“What?” she asked, looking around the room, trying to take in her surroundings. She appeared to be in the back of a small airship. Up past a small set of doors was the cockpit, and Mara caught her breath as she saw the window. Bubbles floated upwards, and a school of little fish swam past them like a flock of birds. They were underwater.
A dark shadow, vague and unclear in the water, appeared up ahead. Mara stared at it as it drew closer and closer, fish darting around it and parting their schools, and then, too quickly, the form came into focus. A body.
Mara scuttled back and yelped and slammed into something cold and metal. She watched as the pale corpse, lifting its arms in the water like it was dancing, faded in the bright water. And then it was gone.
“That was almost us, thanks to you,” the large man said, and he wasn’t smiling.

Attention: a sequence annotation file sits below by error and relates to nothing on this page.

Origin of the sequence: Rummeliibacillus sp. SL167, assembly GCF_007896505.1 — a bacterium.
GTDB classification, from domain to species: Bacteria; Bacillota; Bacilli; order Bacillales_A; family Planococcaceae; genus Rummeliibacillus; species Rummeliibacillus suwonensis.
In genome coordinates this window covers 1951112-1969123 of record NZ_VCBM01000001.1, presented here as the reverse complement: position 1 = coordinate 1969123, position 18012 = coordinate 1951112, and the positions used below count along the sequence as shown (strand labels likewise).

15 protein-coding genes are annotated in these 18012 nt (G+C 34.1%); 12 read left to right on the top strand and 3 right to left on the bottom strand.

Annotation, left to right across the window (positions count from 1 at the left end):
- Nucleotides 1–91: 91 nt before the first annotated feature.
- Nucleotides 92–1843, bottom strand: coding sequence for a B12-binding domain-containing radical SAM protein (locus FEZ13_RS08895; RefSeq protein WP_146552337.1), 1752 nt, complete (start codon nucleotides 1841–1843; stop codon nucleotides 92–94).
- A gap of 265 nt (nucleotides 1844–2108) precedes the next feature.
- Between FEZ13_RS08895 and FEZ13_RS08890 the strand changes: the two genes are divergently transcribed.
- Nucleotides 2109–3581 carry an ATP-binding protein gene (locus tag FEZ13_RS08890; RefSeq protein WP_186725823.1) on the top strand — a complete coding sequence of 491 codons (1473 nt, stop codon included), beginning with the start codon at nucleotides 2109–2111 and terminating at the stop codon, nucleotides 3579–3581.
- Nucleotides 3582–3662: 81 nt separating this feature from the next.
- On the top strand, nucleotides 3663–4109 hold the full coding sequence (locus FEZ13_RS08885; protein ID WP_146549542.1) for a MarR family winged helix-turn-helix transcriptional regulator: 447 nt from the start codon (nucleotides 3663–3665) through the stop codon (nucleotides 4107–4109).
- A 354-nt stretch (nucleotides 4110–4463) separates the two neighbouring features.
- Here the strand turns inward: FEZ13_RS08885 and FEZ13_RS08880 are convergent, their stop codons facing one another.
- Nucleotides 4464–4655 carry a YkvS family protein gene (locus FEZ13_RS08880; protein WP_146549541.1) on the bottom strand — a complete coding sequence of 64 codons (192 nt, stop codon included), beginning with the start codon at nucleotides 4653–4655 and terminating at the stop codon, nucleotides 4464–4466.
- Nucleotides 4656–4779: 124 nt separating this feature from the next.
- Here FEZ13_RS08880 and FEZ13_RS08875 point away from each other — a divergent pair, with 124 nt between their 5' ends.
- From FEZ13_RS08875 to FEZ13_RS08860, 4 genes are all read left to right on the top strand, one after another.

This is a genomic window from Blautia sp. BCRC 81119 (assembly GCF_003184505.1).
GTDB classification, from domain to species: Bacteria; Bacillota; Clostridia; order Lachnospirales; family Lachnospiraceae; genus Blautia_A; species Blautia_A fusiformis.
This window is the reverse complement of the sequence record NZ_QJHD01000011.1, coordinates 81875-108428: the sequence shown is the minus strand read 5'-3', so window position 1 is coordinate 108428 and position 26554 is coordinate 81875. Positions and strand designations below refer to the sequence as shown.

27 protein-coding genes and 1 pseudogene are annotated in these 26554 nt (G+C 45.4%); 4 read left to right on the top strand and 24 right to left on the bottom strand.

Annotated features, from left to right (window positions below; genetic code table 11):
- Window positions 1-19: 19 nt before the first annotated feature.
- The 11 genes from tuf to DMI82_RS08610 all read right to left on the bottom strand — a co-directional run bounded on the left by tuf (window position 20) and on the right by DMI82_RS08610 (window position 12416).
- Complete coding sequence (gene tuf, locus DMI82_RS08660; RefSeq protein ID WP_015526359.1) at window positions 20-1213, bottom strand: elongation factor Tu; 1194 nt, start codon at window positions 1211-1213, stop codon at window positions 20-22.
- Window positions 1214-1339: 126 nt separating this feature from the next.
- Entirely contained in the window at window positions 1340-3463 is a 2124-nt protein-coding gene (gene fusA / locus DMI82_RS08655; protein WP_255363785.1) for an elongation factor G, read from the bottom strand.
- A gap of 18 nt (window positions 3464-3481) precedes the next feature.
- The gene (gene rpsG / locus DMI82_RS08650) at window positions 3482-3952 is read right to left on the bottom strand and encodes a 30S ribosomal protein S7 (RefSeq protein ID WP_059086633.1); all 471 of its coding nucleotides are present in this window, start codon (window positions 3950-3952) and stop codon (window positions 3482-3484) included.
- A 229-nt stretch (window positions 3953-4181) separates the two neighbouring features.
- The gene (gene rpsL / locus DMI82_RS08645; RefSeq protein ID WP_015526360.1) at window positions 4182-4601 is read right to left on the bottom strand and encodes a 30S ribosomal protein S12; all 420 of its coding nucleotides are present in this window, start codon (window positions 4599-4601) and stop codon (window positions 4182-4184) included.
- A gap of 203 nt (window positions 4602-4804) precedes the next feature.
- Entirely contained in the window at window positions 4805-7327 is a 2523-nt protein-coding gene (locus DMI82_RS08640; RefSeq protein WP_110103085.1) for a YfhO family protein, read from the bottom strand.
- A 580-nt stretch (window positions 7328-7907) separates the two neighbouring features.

She spotted Amelia and Jason over the man’s shoulder, dripping and wrapped in gray blankets. Amelia nodded to Mara, and Jason smiled. Mara quickly looked away from his smile and back to their rescuer.
“You almost got me caught,” the man repeated. “Thanks a lot.”
“I’m sorry,” Mara said. “What happened? We hit the water and then…”
The large man with the thin braid rubbed his forehead. “I fished you out. I was on my way out of here myself when you come flying by. I had to dive to hide from the soldiers. That’s when you went down, and I pulled you out. What’s your name?”
“What’s your name?”
“Call me Styx.”
“That’s Jason and Amelia.”
The man stood and turned to them, but his eyes lingered on Amelia.
“Burned?” he asked, although he didn’t have to. Amelia’s shaved head and Jason’s long braid were enough to tell him their stories.
Amelia nodded. Jason shook his head.
“Burned, but not forgotten,” said Styx. His face slipped into a wolfish smile. Light flickered on his face from the bright flow of bubbles out the window and turned his teeth blue in the watery light. “I know your name,” he said to Amelia. She looked up at him. “Your real name. Before you were Burned.”
“That’s not possible.”
“Sure it is. I used to get you in and out of Windrose all the time.”
“And why would I want to do that?”
“Because it was your job. You’re not from here. Last I saw, you and Aaron were on your way to find Perseus out in some middle of nowhere West village.”